Asia-Pacific

Mar 6, 2014

The Indian solution: how a subcontinent strategy would save lives — and money

The Manus Island and Nauru offshore detention centres are proving to be not feasible. But there is an unlikely solution: a temporary safe haven processing facility in India, writes former detention centre worker and academic Richard Curzon.

The recent violence at the Manus Island detention centre and the numerous asylum seekers who have drowned at sea while trying to make the perilous voyage to Australia make it clear that Australia’s asylum seeker policy of offshore processing in Papua New Guinea and Nauru is not working. But perhaps there is another solution: a safe haven processing facility in India.

7 comments

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7 thoughts on “The Indian solution: how a subcontinent strategy would save lives — and money

  1. Moving to Paraguay

    It’s great to have another alternative on the table. You’ve pointed out many good reasons to look to India. But I recall that the Malaysian solution failed because they hadn’t signed on to the UN Refugee Convention. So would this lessen the chance of an Indian solution as well? Also would the India processing centre be quickly flooded by economic migrants? Would there need to be some initial triage to deal with increased demand due to proximity?

  2. paddy

    India? FFS! I guess we should look at anywhere but NIMBY to dump a few thousand desperate refugees eh?
    Why the heck would a safe haven built in India cost less than one on Manus or Nauru?

  3. maxcelcat

    This is a bloody good idea. Can’t see it happening, though. Both sides of federal politics are so invested in the current “solution” that a sensible plan that’d save lives and money will never get off the ground…

  4. Dawson Colin

    What happens when the facility reaches its capacity?

  5. Hill Rosemary

    Process the asylum seekers in Australia!

  6. AR

    Imagine if we spent the money wasted being evil on UNHCR camps or – here’s a weird idea, in OZ!

  7. R. Ambrose Raven

    Since boat refugees have similar social and economic difficulties as the peoples of the littoral states (and, incidentally, of marginalised Aborigines), improving the economic and social situation of both at comparatively little cost would be cheaper and far better than our haters’ institutionalising of violence, ignorance and denial. While I’d suggest that we have the proposed centre on a littoral state rather than India, the principle put forward by the author is far superior to the evil, viciousness and hate of the haters.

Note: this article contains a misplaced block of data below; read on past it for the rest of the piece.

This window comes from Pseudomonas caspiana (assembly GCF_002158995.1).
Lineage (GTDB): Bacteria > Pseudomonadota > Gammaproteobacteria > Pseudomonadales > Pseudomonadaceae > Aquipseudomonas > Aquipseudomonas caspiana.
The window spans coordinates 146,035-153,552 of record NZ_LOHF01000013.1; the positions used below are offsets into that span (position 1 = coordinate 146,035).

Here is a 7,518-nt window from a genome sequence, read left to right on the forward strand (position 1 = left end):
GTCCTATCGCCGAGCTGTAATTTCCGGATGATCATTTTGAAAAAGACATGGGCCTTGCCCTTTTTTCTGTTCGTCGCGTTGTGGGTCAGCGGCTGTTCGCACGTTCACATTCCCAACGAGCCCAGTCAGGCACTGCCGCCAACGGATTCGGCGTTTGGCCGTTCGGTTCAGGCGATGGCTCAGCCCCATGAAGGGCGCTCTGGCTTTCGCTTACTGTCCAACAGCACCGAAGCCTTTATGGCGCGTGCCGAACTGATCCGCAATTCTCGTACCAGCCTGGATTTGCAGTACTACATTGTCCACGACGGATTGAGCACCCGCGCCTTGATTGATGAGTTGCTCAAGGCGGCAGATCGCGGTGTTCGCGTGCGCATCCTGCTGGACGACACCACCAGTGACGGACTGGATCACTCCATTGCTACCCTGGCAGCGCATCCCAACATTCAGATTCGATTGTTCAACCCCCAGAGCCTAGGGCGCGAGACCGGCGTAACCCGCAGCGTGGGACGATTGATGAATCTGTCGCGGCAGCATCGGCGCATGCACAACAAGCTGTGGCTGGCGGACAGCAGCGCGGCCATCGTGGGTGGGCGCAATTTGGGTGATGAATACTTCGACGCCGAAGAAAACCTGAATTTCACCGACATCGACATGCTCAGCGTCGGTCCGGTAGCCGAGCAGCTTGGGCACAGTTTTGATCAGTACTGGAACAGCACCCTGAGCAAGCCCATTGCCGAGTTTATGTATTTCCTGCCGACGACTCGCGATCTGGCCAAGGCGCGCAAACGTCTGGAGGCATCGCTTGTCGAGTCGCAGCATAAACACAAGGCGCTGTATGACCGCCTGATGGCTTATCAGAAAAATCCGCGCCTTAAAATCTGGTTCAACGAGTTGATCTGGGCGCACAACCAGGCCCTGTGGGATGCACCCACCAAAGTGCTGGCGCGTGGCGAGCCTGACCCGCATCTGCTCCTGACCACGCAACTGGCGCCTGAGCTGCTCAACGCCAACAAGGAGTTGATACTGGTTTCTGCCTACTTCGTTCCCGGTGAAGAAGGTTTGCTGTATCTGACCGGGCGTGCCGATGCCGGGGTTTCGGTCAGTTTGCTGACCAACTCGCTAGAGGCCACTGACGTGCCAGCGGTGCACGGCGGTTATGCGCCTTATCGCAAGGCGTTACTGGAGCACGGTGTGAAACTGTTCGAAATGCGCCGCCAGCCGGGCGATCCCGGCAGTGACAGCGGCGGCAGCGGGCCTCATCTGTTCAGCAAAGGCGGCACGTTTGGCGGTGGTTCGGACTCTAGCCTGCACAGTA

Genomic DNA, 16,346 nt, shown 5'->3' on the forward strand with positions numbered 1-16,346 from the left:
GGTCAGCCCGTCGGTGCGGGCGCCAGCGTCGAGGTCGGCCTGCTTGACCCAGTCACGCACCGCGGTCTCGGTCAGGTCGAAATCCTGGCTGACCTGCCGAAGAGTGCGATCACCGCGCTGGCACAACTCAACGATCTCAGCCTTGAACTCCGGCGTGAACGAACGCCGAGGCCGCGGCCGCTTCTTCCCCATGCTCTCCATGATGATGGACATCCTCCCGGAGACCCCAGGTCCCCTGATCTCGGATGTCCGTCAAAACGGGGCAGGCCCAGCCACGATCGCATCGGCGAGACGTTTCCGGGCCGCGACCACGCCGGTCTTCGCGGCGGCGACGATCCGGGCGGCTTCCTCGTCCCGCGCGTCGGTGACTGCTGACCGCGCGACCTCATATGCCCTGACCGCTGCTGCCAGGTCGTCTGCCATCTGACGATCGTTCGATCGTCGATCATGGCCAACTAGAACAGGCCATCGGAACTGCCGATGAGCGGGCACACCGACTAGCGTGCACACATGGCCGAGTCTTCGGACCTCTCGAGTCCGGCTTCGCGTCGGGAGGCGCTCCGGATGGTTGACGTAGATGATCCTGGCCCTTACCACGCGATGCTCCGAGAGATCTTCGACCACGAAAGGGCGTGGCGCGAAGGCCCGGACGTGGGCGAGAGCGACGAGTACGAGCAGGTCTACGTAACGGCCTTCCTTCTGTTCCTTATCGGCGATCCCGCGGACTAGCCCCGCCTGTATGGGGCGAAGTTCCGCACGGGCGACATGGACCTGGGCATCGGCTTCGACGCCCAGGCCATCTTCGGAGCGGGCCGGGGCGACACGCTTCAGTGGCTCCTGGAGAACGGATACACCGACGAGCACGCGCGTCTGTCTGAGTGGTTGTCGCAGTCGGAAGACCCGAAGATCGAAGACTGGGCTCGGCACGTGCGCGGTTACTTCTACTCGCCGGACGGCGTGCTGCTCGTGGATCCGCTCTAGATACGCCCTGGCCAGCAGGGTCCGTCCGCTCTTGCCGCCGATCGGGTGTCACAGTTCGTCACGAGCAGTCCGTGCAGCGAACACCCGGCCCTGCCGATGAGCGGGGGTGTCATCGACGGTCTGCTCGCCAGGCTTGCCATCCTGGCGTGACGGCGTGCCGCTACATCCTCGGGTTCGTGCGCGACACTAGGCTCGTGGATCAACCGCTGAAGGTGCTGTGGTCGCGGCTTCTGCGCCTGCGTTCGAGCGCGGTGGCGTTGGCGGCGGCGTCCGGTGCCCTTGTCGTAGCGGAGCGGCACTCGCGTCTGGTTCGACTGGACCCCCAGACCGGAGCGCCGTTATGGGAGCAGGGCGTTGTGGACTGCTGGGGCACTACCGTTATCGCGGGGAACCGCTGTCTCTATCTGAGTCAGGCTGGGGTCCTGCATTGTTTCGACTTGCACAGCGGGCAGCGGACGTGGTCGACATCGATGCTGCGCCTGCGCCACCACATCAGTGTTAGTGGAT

Since the Robben (sorry, Manus) Island refugees won’t be coming to Australia, we can be less afraid of training and educating and employing them in some cottage industry. Tonga, for instance, recently opened its first call centre. A President of Nauru at the time of the Pacific Solution said, ‘We would welcome [refugees] if they could assist in our development here.”

    Industry support (which the haters and transnational reps oppose for Australian industries) would include planning, financing, decent wages, and a quota system for e.g. clothing production.

    Opportunities exist in, for instance, aquaculture. Seaweed cultivation is cost-effective and uses low technology, while dried seaweed can be preserved for up to six months. Vanilla is a promising crop, being suitable for cultivation by smallholders and having a ready world market. Papaya could become a major industry.

    Yet, not surprisingly, there is little evidence-based (i.e. properly researched) knowledge of production, harvest and post-harvest issues.

    Why? Because just like here, it is ideologically unacceptable for governments to act as a development stimulator; if the Profit-seekers are not doing it, It Must Not Be Done. Is that at great cost to us? Yes. Is that at great cost to littoral islanders? Yes. So let’s change!

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